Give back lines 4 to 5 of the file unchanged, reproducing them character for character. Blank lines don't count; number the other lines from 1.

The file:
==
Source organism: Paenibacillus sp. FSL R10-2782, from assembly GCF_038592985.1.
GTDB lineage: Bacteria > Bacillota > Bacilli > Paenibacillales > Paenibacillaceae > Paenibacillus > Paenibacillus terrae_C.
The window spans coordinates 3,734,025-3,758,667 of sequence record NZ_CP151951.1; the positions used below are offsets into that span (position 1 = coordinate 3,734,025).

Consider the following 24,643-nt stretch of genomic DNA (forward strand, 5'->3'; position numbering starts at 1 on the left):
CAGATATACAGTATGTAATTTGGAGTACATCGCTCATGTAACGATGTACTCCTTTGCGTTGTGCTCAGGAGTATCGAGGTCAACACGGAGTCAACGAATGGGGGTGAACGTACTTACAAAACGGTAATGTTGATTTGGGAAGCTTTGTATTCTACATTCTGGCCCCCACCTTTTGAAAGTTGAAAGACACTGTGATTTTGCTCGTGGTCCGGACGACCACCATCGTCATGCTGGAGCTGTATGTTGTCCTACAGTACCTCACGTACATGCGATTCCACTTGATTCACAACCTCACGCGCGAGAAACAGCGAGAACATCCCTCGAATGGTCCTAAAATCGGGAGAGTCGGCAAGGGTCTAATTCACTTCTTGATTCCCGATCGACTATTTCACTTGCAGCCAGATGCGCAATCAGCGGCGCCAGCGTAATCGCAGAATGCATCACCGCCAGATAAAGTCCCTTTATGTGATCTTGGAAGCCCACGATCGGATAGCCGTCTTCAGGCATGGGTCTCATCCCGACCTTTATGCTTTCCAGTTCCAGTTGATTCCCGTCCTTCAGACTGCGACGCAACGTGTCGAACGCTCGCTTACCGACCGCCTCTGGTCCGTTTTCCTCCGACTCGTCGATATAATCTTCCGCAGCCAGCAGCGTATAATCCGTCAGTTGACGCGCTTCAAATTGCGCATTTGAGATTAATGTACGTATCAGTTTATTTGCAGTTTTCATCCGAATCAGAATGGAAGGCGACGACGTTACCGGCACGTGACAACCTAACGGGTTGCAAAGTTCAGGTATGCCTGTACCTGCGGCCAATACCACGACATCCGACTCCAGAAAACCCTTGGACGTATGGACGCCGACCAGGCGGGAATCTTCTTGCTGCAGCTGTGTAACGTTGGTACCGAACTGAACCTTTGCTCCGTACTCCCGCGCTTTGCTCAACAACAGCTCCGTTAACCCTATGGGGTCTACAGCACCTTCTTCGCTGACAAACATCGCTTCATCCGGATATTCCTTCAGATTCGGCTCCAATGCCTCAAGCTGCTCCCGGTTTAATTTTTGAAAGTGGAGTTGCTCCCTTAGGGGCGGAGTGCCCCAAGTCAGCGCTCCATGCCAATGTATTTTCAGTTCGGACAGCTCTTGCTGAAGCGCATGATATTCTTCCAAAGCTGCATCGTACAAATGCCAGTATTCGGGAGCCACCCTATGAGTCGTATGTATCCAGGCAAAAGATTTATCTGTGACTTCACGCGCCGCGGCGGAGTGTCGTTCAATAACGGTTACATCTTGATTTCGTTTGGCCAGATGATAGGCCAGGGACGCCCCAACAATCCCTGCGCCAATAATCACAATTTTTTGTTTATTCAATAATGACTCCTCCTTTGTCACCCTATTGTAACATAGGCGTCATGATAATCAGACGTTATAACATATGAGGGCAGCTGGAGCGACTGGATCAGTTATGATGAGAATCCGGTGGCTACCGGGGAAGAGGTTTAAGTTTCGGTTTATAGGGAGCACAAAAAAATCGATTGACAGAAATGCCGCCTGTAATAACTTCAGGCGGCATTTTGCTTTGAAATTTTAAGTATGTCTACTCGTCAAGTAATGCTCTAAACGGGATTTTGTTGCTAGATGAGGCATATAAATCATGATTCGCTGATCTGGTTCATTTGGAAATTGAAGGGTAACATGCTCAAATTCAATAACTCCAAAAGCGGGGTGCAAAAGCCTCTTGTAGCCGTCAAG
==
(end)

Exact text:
Consider the following 24,643-nt stretch of genomic DNA (forward strand, 5'->3'; position numbering starts at 1 on the left):
CAGATATACAGTATGTAATTTGGAGTACATCGCTCATGTAACGATGTACTCCTTTGCGTTGTGCTCAGGAGTATCGAGGTCAACACGGAGTCAACGAATGGGGGTGAACGTACTTACAAAACGGTAATGTTGATTTGGGAAGCTTTGTATTCTACATTCTGGCCCCCACCTTTTGAAAGTTGAAAGACACTGTGATTTTGCTCGTGGTCCGGACGACCACCATCGTCATGCTGGAGCTGTATGTTGTCCTACAGTACCTCACGTACATGCGATTCCACTTGATTCACAACCTCACGCGCGAGAAACAGCGAGAACATCCCTCGAATGGTCCTAAAATCGGGAGAGTCGGCAAGGGTCTAATTCACTTCTTGATTCCCGATCGACTATTTCACTTGCAGCCAGATGCGCAATCAGCGGCGCCAGCGTAATCGCAGAATGCATCACCGCCAGATAAAGTCCCTTTATGTGATCTTGGAAGCCCACGATCGGATAGCCGTCTTCAGGCATGGGTCTCATCCCGACCTTTATGCTTTCCAGTTCCAGTTGATTCCCGTCCTTCAGACTGCGACGCAACGTGTCGAACGCTCGCTTACCGACCGCCTCTGGTCCGTTTTCCTCCGACTCGTCGATATAATCTTCCGCAGCCAGCAGCGTATAATCCGTCAGTTGACGCGCTTCAAATTGCGCATTTGAGATTAATGTACGTATCAGTTTATTTGCAGTTTTCATCCGAATCAGAATGGAAGGCGACGACGTTACCGGCACGTGACAACCTAACGGGTTGCAAAGTTCAGGTATGCCTGTACCTGCGGCCAATACCACGACATCCGACTCCAGAAAACCCTTGGACGTATGGACGCCGACCAGGCGGGAATCTTCTTGCTGCAGCTGTGTAACGTTGGTACCGAACTGAACCTTTGCTCCGTACTCCCGCGCTTTGCTCAACAACAGCTCCGTTAACCCTATGGGGTCTACAGCACCTTCTTCGCTGACAAACATCGCTTCATCCGGATATTCCTTCAGATTCGGCTCCAATGCCTCAAGCTGCTCCCGGTTTAATTTTTGAAAGTGGAGTTGCTCCCTTAGGGGCGGAGTGCCCCAAGTCAGCGCTCCATGCCAATGTATTTTCAGTTCGGACAGCTCTTGCTGAAGCGCATGATATTCTTCCAAAGCTGCATCGTACAAATGCCAGTATTCGGGAGCCACCCTATGAGTCGTATGTATCCAGGCAAAAGATTTATCTGTGACTTCACGCGCCGCGGCGGAGTGTCGTTCAATAACGGTTACATCTTGATTTCGTTTGGCCAGATGATAGGCCAGGGACGCCCCAACAATCCCTGCGCCAATAATCACAATTTTTTGTTTATTCAATAATGACTCCTCCTTTGTCACCCTATTGTAACATAGGCGTCATGATAATCAGACGTTATAACATATGAGGGCAGCTGGAGCGACTGGATCAGTTATGATGAGAATCCGGTGGCTACCGGGGAAGAGGTTTAAGTTTCGGTTTATAGGGAGCACAAAAAAATCGATTGACAGAAATGCCGCCTGTAATAACTTCAGGCGGCATTTTGCTTTGAAATTTTAAGTATGTCTACTCGTCAAGTAATGCTCTAAACGGGATTTTGTTGCTAGATGAGGCATATAAATCATGATTCGCTGATCTGGTTCATTTGGAAATTGAAGGGTAACATGCTCAAATTCAATAACTCCAAAAGCGGGGTGCAAAAGCCTCTTGTAGCCGTCAAG